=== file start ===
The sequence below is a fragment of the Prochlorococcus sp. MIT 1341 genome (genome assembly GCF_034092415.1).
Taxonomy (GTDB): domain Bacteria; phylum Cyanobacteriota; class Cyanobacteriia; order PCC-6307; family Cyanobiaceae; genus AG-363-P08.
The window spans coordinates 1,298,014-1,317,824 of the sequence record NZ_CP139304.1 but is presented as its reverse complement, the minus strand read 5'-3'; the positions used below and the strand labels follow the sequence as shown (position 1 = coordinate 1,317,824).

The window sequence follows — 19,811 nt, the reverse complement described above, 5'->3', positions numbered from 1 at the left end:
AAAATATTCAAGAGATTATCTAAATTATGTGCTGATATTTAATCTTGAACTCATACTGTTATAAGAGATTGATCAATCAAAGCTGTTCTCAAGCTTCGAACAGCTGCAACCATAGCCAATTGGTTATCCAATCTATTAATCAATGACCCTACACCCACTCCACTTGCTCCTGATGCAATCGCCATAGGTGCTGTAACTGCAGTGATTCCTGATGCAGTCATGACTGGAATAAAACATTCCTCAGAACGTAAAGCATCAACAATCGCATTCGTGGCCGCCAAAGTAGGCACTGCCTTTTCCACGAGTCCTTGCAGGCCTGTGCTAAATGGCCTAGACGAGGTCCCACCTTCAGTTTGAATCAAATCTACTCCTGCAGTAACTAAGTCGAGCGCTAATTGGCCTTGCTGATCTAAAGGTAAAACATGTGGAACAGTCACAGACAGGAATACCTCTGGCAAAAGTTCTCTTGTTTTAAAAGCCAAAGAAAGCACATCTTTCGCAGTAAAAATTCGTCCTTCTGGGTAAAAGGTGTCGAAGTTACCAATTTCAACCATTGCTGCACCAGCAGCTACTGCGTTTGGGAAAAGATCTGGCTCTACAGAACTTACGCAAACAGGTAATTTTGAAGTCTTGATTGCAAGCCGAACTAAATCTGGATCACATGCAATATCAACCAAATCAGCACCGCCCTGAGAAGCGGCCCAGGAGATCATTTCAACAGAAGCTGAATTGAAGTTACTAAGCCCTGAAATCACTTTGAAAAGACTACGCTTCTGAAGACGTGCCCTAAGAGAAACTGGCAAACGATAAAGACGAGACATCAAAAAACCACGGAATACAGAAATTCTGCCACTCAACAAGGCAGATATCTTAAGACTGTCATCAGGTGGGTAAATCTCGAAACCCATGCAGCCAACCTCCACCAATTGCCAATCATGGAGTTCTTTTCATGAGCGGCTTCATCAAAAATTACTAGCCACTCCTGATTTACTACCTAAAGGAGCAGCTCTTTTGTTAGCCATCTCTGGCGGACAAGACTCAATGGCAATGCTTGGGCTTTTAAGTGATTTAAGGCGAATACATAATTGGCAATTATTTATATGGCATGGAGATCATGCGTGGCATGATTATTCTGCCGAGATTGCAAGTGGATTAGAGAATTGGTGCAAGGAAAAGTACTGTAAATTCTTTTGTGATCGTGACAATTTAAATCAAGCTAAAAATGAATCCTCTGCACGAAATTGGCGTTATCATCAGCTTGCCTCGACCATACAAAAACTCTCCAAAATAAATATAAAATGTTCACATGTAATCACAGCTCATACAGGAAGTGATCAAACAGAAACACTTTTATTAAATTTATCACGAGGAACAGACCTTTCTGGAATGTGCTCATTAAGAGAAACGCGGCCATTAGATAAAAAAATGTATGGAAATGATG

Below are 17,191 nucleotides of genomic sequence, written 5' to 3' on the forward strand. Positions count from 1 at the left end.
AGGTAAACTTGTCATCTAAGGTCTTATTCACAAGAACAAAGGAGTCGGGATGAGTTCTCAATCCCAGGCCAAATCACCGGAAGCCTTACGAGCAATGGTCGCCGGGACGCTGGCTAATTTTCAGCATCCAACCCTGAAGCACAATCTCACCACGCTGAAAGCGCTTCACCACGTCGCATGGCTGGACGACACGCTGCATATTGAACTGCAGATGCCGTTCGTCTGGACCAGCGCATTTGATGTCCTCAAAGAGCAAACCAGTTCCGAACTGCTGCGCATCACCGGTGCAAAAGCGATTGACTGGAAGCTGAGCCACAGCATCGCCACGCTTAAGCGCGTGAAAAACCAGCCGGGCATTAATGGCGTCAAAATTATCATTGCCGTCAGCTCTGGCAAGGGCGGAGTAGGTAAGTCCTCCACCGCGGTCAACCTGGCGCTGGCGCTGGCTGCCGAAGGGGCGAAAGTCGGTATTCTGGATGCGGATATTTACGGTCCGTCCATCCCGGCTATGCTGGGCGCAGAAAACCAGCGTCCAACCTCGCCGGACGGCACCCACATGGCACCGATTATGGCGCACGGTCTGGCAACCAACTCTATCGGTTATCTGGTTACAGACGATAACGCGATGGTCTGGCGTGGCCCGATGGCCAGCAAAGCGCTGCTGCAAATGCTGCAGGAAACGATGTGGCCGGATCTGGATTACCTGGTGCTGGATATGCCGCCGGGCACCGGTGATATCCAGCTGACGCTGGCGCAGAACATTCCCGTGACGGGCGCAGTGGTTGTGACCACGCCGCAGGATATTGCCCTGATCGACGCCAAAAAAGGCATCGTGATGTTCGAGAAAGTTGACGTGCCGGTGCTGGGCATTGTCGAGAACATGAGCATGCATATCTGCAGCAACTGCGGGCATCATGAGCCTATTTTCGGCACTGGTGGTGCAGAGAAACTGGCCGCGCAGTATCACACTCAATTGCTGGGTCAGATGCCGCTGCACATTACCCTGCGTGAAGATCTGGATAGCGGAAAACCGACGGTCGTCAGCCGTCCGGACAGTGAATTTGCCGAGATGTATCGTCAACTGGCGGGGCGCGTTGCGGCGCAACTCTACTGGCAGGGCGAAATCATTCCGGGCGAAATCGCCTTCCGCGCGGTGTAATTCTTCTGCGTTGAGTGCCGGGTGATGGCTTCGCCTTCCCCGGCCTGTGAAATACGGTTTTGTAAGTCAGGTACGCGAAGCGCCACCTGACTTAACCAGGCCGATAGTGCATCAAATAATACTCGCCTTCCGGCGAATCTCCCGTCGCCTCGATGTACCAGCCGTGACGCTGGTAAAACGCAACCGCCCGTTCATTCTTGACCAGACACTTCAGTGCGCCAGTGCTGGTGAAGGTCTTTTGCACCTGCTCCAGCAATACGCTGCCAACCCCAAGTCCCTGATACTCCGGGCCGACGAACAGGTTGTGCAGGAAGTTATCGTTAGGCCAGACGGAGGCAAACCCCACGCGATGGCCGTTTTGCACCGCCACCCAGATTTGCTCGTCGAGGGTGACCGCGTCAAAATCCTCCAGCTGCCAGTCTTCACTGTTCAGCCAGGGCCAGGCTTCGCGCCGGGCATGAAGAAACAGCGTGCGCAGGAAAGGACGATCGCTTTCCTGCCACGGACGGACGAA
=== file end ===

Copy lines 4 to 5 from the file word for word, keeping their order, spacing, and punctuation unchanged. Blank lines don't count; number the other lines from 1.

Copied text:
The window sequence follows — 19,811 nt, the reverse complement described above, 5'->3', positions numbered from 1 at the left end:
AAAATATTCAAGAGATTATCTAAATTATGTGCTGATATTTAATCTTGAACTCATACTGTTATAAGAGATTGATCAATCAAAGCTGTTCTCAAGCTTCGAACAGCTGCAACCATAGCCAATTGGTTATCCAATCTATTAATCAATGACCCTACACCCACTCCACTTGCTCCTGATGCAATCGCCATAGGTGCTGTAACTGCAGTGATTCCTGATGCAGTCATGACTGGAATAAAACATTCCTCAGAACGTAAAGCATCAACAATCGCATTCGTGGCCGCCAAAGTAGGCACTGCCTTTTCCACGAGTCCTTGCAGGCCTGTGCTAAATGGCCTAGACGAGGTCCCACCTTCAGTTTGAATCAAATCTACTCCTGCAGTAACTAAGTCGAGCGCTAATTGGCCTTGCTGATCTAAAGGTAAAACATGTGGAACAGTCACAGACAGGAATACCTCTGGCAAAAGTTCTCTTGTTTTAAAAGCCAAAGAAAGCACATCTTTCGCAGTAAAAATTCGTCCTTCTGGGTAAAAGGTGTCGAAGTTACCAATTTCAACCATTGCTGCACCAGCAGCTACTGCGTTTGGGAAAAGATCTGGCTCTACAGAACTTACGCAAACAGGTAATTTTGAAGTCTTGATTGCAAGCCGAACTAAATCTGGATCACATGCAATATCAACCAAATCAGCACCGCCCTGAGAAGCGGCCCAGGAGATCATTTCAACAGAAGCTGAATTGAAGTTACTAAGCCCTGAAATCACTTTGAAAAGACTACGCTTCTGAAGACGTGCCCTAAGAGAAACTGGCAAACGATAAAGACGAGACATCAAAAAACCACGGAATACAGAAATTCTGCCACTCAACAAGGCAGATATCTTAAGACTGTCATCAGGTGGGTAAATCTCGAAACCCATGCAGCCAACCTCCACCAATTGCCAATCATGGAGTTCTTTTCATGAGCGGCTTCATCAAAAATTACTAGCCACTCCTGATTTACTACCTAAAGGAGCAGCTCTTTTGTTAGCCATCTCTGGCGGACAAGACTCAATGGCAATGCTTGGGCTTTTAAGTGATTTAAGGCGAATACATAATTGGCAATTATTTATATGGCATGGAGATCATGCGTGGCATGATTATTCTGCCGAGATTGCAAGTGGATTAGAGAATTGGTGCAAGGAAAAGTACTGTAAATTCTTTTGTGATCGTGACAATTTAAATCAAGCTAAAAATGAATCCTCTGCACGAAATTGGCGTTATCATCAGCTTGCCTCGACCATACAAAAACTCTCCAAAATAAATATAAAATGTTCACATGTAATCACAGCTCATACAGGAAGTGATCAAACAGAAACACTTTTATTAAATTTATCACGAGGAACAGACCTTTCTGGAATGTGCTCATTAAGAGAAACGCGGCCATTAGATAAAAAAATGTATGGAAATGATG